When it comes to getting there from here, it turns out it’s not just Vermont’s highways and back roads that were blasted by Tropical Storm Irene.
Vermont’s 6,000-mile network of snowmobile trails, a key component of winter tourism in the state, faces a massive repair effort that could cost from $5 million-$7 million, said Bryant Watson, executive director of the Vermont Association of Snow Travelers (VAST).
Members in the nonprofit association of 132 snowmachine clubs around the state have been tallying damage, and the picture is grim in the areas of the state hardest hit by Irene’s flooding.
“What it boils down to is the tread of the trails is pretty much intact,” said Watson. However, where the clubs built bridges for stream crossings and put in culverts in wet areas, Watson estimates perhaps 80 percent of the trail infrastructure was wiped out.
But Watson said those in the state’s snowmobile clubs are “can-do people” and “are proud of their system” of trails and eager to get to work to restore them.
“We are very optimistic about getting things back together again,” he said.
VAST’s groomed trails wind through many small rural villages where its 32,000 snowmobiling members provide an important economic boost in winter.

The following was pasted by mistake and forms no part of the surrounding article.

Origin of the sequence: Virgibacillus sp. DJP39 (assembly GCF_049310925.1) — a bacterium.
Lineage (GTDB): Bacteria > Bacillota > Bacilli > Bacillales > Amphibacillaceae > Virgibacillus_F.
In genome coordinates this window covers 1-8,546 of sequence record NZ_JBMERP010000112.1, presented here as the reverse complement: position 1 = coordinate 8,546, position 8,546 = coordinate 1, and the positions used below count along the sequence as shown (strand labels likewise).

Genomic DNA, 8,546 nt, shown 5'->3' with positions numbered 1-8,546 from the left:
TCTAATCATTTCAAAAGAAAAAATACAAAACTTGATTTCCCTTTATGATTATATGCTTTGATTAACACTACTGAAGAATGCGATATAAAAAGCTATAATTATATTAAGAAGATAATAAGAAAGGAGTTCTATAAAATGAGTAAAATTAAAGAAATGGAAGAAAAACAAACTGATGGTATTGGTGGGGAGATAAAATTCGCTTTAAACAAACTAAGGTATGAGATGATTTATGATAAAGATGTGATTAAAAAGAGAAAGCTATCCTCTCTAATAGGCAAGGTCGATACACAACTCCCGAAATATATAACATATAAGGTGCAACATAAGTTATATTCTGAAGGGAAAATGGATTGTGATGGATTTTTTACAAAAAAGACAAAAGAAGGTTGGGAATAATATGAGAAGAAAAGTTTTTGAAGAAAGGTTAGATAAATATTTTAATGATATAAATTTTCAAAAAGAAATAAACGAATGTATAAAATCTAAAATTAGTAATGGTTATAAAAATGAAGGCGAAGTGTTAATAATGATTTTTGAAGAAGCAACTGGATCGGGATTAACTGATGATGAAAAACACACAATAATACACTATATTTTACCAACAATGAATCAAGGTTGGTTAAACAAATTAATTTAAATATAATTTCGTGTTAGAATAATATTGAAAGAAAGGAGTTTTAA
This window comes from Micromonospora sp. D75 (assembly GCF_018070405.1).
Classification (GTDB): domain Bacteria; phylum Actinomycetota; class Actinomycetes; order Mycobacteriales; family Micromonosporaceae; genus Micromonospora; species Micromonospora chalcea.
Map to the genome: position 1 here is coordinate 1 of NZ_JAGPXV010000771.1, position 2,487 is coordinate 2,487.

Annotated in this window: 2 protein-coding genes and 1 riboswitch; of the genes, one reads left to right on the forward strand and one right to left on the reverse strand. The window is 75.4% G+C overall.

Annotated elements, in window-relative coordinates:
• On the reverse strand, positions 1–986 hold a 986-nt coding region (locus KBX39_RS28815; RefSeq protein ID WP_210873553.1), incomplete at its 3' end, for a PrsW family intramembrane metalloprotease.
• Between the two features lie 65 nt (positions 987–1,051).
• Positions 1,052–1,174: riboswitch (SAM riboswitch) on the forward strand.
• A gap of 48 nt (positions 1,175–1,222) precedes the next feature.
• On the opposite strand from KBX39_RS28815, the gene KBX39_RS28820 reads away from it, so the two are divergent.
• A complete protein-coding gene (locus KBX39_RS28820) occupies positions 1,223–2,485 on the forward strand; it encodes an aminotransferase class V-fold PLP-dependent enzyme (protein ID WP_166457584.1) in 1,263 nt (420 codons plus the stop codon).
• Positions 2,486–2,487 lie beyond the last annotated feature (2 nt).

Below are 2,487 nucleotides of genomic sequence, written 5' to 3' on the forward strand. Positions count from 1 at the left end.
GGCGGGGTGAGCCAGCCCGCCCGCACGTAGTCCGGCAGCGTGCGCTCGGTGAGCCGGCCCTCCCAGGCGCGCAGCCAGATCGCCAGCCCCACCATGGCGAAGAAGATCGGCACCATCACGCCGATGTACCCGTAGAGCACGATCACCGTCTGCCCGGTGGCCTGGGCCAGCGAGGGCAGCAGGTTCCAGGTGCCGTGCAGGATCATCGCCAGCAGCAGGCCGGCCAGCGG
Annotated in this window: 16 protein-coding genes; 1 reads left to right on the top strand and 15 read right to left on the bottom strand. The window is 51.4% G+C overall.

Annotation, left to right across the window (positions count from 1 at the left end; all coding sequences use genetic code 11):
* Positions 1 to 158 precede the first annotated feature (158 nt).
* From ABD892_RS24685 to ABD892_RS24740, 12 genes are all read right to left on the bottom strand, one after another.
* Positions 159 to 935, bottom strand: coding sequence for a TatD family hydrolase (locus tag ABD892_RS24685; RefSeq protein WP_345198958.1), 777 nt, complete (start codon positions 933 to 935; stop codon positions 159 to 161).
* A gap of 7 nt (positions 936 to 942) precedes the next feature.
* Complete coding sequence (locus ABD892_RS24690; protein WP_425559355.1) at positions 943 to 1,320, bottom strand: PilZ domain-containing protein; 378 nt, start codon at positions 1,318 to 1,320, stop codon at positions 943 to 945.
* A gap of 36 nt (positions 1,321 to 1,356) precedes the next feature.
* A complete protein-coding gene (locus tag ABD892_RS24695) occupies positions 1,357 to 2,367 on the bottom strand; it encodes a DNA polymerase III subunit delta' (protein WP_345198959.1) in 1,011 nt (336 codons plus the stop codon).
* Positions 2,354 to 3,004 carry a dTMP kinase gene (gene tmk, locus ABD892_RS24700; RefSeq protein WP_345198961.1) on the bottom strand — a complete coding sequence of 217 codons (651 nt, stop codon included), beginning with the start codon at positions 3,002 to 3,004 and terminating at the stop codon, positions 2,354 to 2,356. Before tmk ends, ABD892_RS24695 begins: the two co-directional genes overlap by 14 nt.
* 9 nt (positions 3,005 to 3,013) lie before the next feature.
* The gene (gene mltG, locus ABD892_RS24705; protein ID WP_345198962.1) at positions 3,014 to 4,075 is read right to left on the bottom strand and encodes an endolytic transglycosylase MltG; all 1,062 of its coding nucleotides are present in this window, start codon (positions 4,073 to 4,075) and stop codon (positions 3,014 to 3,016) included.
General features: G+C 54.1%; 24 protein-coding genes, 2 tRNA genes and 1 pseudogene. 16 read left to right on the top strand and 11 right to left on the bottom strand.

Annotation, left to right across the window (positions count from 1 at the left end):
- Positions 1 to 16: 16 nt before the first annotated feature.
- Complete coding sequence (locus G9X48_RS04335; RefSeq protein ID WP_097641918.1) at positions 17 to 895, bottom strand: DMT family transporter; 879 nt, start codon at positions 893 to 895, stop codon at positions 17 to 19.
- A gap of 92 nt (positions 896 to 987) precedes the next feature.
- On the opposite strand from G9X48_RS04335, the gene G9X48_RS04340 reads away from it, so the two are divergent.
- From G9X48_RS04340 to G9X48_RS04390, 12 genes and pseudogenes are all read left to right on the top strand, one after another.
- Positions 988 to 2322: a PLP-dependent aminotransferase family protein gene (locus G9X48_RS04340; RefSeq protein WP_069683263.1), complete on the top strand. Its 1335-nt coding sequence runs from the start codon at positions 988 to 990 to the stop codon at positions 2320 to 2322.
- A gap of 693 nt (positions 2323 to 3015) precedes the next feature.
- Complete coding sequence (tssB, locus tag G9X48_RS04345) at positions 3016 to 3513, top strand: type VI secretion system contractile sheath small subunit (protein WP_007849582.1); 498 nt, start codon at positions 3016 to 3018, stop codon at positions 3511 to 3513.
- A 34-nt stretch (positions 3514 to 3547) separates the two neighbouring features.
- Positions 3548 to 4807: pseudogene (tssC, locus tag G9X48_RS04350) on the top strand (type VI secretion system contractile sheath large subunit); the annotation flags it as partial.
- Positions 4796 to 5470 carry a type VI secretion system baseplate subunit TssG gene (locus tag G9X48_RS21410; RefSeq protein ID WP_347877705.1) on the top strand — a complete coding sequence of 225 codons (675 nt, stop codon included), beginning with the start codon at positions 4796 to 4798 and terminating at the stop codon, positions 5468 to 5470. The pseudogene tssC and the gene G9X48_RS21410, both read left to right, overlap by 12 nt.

Watson cautioned that the trail system, which runs with permission on private landowners’ property and in a large network in the Green Mountain National Forest, took a major hit and won’t be fully open this winter. In Shrewsbury in Rutland County alone, he said 20 culverts were washed out or damaged.
For this year, VAST is going to concentrate on making sure the main “corridors” are connected from north to south and east and west and to ensure access for all of the clubs. VAST’s main north-south corridors run roughly along the spine of the Green Mountains, where some of the worst flood-related devastation occurred.
“It may not be the trail it was before,” he said, but things will be open.
Watson said a critical meeting is set for Thursday with the Forest Service, which needs to be a key partner in any restoration effort. VAST is hoping federal grants and funding can help with the repairs and that the organization will “spend down all of its reserves” to bring trails back.
The most disheartening thing is seeing a lot of work that was done to improve trails get wiped out, he said. VAST used $540,000 in stimulus recovery act monies to put people to work on 40 projects around the state last year.
“Unfortunately, 95 percent of all the work we did was gone,” he said Friday.
According to Watson, things won’t be the same for snowmobilers for a while in the Green Mountain National Forest.
“It will take four to five years working with the Forest Service to get back to where we were,” he said.
DISCLOSURE: Andrew Nemethy worked as a contract writer for VAST in the mid-2000s.